Like most nonprofits you probably do not lack ambition or ideas. Which is great. But sometimes this abundance makes it hard to prioritize. It is challenging to decide on your project focus. In other words, how to find your perfect project idea?

What is a project?

A project consists of a coherent set of activities that lead to specific outputs and generate results which taken together fulfil a specific aim within a specific period of time. When looking at project funding, a project period is usually anything between 6 months and 5 years. Most often one or two years. If you are just starting out, you are likely to be able to get grants for periods of 6 up to 12 months.


Looking at the time frame alone you it is clear that when you start thinking about designing a project, you must start by choosing. Because you simply cannot do everything in just a year’s time. If the issues you are addressing with your nonprofit could be solved within twelve months, you or someone else would probably have done that already. Instead, you have defined your vision and mission and developed a strategic plan for the first three years. And during that exercise you probably already discovered that you cannot cram everything you want to work in three years.


So how then to choose a valuable goal and doable activities for, say, a one-year project?

To choose intentionally, you need criteria. (plus: a boatload of ideas and flexibility to not get stuck with one idea just because it came to you first).

Just some possible criteria

You could ask the community you serve what is most urgent and most important to them. That way you can be sure that whatever you will do will be highly relevant to the people you will do it for.

You can also look at your different ideas and try to see how they are interrelated. Which outputs and results do you need to have in place first? Which project can then be built on that first project? Etc. This approach focuses on seeing all projects as steps in a much longer process or chain of events. And on ensuring that what must be achieved first is actually also done first.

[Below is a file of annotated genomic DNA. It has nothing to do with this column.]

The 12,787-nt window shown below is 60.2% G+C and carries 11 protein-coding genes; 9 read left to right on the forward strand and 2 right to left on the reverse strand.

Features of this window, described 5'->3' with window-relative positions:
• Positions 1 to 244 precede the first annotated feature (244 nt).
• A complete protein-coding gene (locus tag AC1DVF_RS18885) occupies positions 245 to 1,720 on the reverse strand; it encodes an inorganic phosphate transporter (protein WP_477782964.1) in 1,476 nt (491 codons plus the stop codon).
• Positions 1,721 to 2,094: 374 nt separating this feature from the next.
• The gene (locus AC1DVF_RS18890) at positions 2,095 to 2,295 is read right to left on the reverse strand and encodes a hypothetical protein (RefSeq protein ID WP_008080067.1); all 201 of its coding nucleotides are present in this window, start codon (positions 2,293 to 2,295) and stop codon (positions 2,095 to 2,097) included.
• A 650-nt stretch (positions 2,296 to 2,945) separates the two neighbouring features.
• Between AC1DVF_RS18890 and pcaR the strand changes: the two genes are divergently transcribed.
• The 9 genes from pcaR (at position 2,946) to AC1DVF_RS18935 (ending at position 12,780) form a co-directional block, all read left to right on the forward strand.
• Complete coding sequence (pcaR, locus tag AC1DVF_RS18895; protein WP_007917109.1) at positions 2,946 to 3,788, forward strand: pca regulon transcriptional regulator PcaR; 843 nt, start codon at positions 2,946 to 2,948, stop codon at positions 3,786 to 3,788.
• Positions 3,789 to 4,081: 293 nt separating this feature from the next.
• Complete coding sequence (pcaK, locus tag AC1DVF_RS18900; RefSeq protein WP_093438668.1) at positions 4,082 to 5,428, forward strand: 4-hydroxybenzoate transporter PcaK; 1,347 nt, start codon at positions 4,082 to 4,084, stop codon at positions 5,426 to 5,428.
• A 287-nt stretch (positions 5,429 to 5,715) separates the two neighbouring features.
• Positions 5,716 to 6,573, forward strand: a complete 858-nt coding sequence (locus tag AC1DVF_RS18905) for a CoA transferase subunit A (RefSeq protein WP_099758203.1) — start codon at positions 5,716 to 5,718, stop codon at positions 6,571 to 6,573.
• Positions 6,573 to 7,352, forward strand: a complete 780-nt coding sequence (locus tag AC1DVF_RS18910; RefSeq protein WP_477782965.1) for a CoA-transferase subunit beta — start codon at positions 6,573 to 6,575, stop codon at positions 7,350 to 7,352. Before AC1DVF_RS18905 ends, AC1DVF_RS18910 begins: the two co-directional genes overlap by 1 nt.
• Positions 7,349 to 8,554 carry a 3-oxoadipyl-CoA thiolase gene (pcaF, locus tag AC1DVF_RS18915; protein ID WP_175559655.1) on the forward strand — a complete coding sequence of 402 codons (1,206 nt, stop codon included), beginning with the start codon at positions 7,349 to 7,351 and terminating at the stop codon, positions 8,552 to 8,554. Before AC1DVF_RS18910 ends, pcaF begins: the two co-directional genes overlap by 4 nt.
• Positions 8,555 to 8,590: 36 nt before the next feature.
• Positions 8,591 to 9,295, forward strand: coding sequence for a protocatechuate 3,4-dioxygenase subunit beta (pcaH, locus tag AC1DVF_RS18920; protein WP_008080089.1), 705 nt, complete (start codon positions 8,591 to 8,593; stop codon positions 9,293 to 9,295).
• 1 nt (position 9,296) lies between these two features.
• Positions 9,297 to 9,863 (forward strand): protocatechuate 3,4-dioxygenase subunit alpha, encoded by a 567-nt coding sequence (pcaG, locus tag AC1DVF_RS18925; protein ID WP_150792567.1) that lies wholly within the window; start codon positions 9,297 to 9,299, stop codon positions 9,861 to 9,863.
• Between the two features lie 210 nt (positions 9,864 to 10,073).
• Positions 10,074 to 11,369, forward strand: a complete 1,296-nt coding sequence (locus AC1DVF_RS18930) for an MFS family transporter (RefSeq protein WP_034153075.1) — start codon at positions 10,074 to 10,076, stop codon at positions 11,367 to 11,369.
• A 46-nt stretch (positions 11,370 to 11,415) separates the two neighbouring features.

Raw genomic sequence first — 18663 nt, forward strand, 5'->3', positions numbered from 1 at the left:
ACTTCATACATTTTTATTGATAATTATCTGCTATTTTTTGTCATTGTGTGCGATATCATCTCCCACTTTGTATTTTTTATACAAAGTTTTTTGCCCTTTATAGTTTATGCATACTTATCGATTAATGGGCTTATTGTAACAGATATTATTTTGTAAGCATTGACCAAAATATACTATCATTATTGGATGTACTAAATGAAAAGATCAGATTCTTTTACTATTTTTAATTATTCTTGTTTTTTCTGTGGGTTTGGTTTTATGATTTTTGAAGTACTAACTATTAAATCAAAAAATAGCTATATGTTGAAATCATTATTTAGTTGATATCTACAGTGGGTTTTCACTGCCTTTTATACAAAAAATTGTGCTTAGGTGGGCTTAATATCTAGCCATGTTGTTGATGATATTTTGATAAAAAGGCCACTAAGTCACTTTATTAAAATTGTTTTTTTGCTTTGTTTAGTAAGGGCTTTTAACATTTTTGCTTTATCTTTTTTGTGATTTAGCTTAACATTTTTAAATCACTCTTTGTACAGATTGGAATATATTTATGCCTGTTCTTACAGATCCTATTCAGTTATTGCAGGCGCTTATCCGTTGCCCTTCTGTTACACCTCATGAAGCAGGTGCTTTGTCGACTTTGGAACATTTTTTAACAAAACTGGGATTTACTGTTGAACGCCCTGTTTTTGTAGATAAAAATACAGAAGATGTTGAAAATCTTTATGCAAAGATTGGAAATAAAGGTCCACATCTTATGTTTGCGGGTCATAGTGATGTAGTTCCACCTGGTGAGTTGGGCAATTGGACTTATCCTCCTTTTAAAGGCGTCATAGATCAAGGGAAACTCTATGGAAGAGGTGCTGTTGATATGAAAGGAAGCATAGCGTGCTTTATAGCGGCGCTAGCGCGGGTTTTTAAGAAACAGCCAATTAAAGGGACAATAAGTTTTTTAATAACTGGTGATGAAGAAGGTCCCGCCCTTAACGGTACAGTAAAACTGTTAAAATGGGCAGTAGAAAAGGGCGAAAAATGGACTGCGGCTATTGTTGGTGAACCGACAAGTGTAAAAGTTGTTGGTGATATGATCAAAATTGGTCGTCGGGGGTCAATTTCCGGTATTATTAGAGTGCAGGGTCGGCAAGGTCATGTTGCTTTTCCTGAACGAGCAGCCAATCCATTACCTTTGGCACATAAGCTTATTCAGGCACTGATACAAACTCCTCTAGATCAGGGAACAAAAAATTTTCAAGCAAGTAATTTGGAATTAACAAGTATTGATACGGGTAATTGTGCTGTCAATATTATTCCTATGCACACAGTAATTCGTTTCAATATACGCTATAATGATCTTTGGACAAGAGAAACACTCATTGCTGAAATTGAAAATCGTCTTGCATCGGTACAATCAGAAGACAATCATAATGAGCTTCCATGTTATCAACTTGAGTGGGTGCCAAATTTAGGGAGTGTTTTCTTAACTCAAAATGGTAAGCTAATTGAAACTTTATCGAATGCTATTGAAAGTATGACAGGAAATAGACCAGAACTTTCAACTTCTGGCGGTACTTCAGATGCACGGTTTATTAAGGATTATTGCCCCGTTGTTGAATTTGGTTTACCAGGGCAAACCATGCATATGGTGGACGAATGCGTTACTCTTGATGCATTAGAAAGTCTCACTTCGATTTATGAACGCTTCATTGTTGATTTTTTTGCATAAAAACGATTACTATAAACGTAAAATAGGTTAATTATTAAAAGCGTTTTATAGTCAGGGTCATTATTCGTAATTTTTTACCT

You can also check which ideas are more relevant to a donor that seems interested in working with you. This will help improve your chance at obtaining financial support.



Use your team

Discuss with your team what they think are good criteria to decide what project idea to develop into a proposal. Brainstorm project ideas with them and then score these against the criteria you have identified and agreed on. Discuss also how you can validate your options and assumptions with the community you serve and with key stakeholders.


Make sure you visualize the activities you plan to carry out, with the products and services (outputs) that will come out of these, and the results you intend to generate. Are all these elements geared toward achieving the goal you set? If there are activities that are not necessary to achieve the goal, take them out. If you notice steps are missing to achieve the goal, add activities to create outputs and generate results that will help you get to the goal.

Plan to keep track and learn

Once you are satisfied the project idea has all needed activities, outputs and results to be confident about achieving your goal, think about how you will make sure that you are on track. How will you check if there are side effects (positive or negative)? How will you be able to see that everything was done successfully and effectively? In other words, plan monitoring actions and set aside time for reflection, analysis and learning.

Final check

Now that you have selected the best idea according to your criteria and have outlined its key elements, do a final check. Is this really something that can be done and achieved in the set time frame? What are possible setbacks or delays that you might face? If these occur, how will that impact your activities, outputs or results? Make sure you give yourself some space for mistakes, delays, bad weather, illness, and such. Can you still get where you want to be in one year’s time? Adjust your plan if needed!

Go for it

Once you are clear on your idea and are sure it is doable for you and the team and realistic to achieve the desired goal, then just go for it!

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